Records were a time tested way to get into music. If you liked what you heard, you could play it over and over again.
That’s how I turned onto the Mamas and the Papas- “California Dreamin'” was a big powerful recording to me with a dramatic ending. That’s also how I grew to love the Rolling Stones’ “Satisfaction.” I had no idea what they were singing about, but I liked the big chunky riff the song was based on and the hard edged vocals- pretty much shouted rather than sung.
But my favorite single in the record collection from 1965 was Ramsey Lewis’ “The In Crowd.” It was a record like no other in the stack because first of all, it was an instrumental. But in the background you could hear some people having fun- all the while the piano is tinkling away.
45 records- or “singles”- were still the main musical currency in 1965. The chunk of 45s I pulled from my dusty stack of records was hefty indeed and I enjoyed the flexibility of being able to throw one tune after another onto the turntable and sample more than thirty 1965 artists. Ironically, in 2012, singles- song downloads- are the main musical currency once again.
The best of the 1965 stuff was the rough and ready recordings of the Animals. “It’s My Life” and “We Gotta Get Out of This Place” are both tremendously dramatic and distinctive records. Vocalist Eric Burdon sounds much older than his age and the rest of the group throw in on each tune with plenty of aggressive intent.
However, the Animals’ records in 1965 aren’t just good tunes. They are also full of working class restlessness. The speaker in both songs comes from a tough place to survive- he can see it in how his parents have had to live and it inspires a defiant independence. That independence and rebellion against a rigid class-oriented society fit right in with the political unrest that the world was experiencing at the time. And the Animals presented their feelings about the matter with straight-shooting accuracy.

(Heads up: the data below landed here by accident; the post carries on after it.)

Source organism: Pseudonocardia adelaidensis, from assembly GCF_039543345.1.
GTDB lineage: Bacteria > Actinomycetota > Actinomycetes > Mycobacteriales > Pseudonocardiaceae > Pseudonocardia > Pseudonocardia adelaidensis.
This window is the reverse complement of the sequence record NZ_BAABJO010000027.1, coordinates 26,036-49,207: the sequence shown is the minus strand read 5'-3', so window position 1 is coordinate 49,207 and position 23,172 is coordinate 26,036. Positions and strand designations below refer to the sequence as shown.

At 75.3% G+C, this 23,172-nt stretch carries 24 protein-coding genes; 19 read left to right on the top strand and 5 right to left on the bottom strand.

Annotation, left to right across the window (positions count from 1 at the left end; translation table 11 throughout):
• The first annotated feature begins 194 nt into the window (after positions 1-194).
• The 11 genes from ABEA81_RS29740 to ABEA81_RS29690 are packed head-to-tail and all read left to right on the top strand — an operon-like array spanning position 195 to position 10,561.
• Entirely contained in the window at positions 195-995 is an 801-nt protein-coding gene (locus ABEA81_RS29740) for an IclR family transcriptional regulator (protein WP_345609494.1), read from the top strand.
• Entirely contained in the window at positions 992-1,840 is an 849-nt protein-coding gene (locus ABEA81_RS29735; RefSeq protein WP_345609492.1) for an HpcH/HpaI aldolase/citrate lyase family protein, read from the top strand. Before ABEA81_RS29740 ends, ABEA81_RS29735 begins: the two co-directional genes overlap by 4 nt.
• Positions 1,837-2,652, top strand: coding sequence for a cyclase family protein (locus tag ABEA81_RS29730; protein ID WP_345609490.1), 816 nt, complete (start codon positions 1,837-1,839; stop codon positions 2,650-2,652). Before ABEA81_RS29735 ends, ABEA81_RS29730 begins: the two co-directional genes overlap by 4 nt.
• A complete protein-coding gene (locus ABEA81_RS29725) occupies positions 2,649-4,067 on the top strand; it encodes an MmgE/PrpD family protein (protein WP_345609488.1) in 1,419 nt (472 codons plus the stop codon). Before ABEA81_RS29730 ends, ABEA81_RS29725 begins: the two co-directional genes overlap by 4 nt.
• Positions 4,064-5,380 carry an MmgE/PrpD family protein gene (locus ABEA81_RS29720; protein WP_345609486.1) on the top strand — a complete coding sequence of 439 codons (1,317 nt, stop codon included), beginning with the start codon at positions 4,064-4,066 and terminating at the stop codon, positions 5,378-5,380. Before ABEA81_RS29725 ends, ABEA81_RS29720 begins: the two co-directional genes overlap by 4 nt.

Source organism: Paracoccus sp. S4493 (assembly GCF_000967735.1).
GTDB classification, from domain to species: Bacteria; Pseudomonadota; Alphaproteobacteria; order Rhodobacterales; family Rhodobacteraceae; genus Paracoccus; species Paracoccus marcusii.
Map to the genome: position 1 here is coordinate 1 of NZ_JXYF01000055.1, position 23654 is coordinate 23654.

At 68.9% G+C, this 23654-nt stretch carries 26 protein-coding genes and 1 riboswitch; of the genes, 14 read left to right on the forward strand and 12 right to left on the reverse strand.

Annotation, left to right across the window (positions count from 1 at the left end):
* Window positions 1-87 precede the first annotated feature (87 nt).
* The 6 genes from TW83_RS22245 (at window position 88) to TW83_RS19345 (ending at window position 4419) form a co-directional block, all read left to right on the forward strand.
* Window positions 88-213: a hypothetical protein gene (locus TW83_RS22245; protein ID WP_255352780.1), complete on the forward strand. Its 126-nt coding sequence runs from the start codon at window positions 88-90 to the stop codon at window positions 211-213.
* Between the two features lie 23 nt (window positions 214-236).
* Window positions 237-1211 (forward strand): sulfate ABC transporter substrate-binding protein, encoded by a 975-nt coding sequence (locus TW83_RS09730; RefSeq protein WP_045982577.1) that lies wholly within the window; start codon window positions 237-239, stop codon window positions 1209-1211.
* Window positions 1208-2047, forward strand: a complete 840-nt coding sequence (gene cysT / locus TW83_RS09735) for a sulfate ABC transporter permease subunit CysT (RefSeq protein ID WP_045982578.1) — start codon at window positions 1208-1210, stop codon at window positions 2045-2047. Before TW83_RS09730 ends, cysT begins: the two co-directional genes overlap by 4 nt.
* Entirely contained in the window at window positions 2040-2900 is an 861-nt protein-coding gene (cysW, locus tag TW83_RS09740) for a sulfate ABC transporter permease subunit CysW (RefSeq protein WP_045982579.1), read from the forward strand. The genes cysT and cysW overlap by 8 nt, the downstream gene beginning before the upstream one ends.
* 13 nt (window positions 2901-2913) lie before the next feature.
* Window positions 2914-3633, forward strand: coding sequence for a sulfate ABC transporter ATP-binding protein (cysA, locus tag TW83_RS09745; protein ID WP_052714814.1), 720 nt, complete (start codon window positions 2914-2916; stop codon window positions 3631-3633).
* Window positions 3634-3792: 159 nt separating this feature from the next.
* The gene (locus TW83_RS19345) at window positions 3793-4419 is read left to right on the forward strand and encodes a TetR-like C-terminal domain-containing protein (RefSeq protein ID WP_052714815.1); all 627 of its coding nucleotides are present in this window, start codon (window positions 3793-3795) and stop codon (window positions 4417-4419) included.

This straight-shooting accuracy is also present on another greatest hit from 1965- that is, Barry McGuire’s “Eve of Destruction.” It sounds a lot like Bob Dylan’s lyrical honesty had some influence on this song, but this one does not stand by idly playing any kind of word games. “Eve of Destruction” is quite clear about its angry stance and McGuire’s strident delivery seals the deal, making this a recording of lasting emotional and political value.
Don’t get me wrong- I’m not just stuck on serious stuff. However, the above records transcend the usual congenial confines of pop music and become something else- a touchstone of thought and raw emotions.
1965 also produced some great dance records- like the Four Tops’ “It’s the Same Old Song,” Jr Walker and the All-Stars’ “Shotgun” and Martha and the Vandellas’ “Nowhere to Run.” All of these records come on strong with an irresistable beat before anything else. Add in Len Barry’s “1-2-3,” Wilson Pickett’s “In the Midnight Hour” and Otis Redding’s “Respect” too.